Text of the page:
In 1688 the English and Scots forced the Catholic James II and VII from his throne and replaced him with Protestants. The movement to restore James and his descendants to their throne was known as Jacobitism, and over the following decades several attempts were made by the Jacobites to restore them. All failed, but the most serious was that in 1745-46, which ended at Culloden Moor with the destruction of the Jacobite forces by the government.
Historically the Jacobites gained most support from the Highlands of Scotland, and at Culloden the largest part of the Jacobite army was made up of Scottish Highlanders. In addition some attempt was made to clothe lowland Scots and others in Highland costume (the closest thing they had to a uniform), so some dressed as Highlanders would not have actually been so, but these attempts met with little apparent success. Also it should be noted that not all Highlanders wore the traditional costume - the plaid - simply because more modern breeches and the like were much easier to wear and often more practical. Therefore the Jacobite army at Culloden was a very mixed lot in terms of costume, contrary to the romanticised view often painted today.
Having said all that, what we have in this set is the classic look of the Jacobites - 'Highlanders' in the bonnet and plaid. The plaid is a complicated garment, and the sculptor has done a pretty good job of modelling it, although the lower part is rather too neat and regular for our liking. Also one man has cast the upper part on his right shoulder - which would have been unusual as it was usually cast on the left to keep the sword arm free. Most of the men wear short jackets and all have the correct legwear, so there are no problems with the troop's attire.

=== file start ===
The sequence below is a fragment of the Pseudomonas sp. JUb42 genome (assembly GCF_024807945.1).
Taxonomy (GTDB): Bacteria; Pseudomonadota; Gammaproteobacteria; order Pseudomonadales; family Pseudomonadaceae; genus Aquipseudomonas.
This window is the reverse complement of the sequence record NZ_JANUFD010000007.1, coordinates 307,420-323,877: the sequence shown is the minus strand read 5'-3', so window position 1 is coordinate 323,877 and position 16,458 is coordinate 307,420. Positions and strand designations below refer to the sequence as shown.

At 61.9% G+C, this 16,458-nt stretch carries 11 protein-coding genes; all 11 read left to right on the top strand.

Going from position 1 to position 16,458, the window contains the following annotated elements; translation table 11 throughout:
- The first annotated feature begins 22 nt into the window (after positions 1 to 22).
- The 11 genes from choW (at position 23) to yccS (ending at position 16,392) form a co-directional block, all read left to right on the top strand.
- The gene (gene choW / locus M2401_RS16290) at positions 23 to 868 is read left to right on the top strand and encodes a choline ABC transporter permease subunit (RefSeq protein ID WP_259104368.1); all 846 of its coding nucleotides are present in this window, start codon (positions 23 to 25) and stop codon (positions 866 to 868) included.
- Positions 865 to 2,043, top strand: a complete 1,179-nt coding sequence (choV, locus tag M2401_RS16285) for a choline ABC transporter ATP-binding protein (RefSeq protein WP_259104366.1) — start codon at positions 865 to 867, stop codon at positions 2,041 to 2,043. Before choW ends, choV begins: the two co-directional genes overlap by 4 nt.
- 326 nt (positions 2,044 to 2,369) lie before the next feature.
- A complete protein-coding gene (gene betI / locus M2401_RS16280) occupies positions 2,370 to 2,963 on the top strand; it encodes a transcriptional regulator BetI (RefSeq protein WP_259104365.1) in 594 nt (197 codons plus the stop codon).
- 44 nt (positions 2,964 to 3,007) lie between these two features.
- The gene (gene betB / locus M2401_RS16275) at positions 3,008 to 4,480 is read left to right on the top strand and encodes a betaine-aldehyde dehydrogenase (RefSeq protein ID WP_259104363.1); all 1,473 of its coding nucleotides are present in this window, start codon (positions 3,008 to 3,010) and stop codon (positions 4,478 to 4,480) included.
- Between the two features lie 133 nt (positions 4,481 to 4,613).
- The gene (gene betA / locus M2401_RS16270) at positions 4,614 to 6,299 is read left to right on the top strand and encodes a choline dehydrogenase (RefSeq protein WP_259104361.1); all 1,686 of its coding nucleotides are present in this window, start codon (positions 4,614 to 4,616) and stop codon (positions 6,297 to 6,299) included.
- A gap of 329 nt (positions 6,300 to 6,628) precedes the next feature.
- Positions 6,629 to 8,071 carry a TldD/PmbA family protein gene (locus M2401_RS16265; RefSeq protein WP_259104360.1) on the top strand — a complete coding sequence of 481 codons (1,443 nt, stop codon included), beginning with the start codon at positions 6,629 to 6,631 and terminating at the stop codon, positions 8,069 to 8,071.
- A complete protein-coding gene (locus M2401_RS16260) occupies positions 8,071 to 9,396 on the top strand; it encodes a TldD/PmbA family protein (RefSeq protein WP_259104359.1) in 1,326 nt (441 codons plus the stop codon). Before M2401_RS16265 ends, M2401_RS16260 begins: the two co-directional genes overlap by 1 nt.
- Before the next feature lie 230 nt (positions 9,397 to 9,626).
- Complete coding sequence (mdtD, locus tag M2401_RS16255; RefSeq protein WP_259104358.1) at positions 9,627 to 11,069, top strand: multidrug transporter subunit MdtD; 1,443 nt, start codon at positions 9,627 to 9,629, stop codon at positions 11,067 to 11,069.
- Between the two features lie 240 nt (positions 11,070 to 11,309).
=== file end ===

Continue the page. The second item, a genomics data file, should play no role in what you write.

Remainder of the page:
The question of weapons has exercised historians for a long time and continues to be debated today. The classic view of Highlanders drawing swords was not typical by 1746, where it would seem less than half actually possessed such an item. Those that did tended to be the higher levels of society - gentlemen who could afford the full armoury of sword, dagger and targe (small round shield) - and they occupied the front ranks in the army. Those behind were essentially a feudal mass, called out by their landlords etc and usually armed with muskets. Others had only daggers or a long polearm called a 'Lochaber Axe', while the very poorest might have had little more than sticks. The majority of figures in this set have the sword, the basket-hilted broadsword that was the weapon of choice for these men, and in many cases the targe shield. Only two men have a firelock, which by Culloden would probably have been a French piece, although others could easily have still been in use from various sources. One man has a nicely done Lochaber Axe although like virtually all the rest he too also carries a broadsword. All the weapons are accurate (although the axe would be unlikely by 1746), but these men are well armed and therefore represent the front rankers - the best of the Jacobite Highland infantry, but by no means all of it.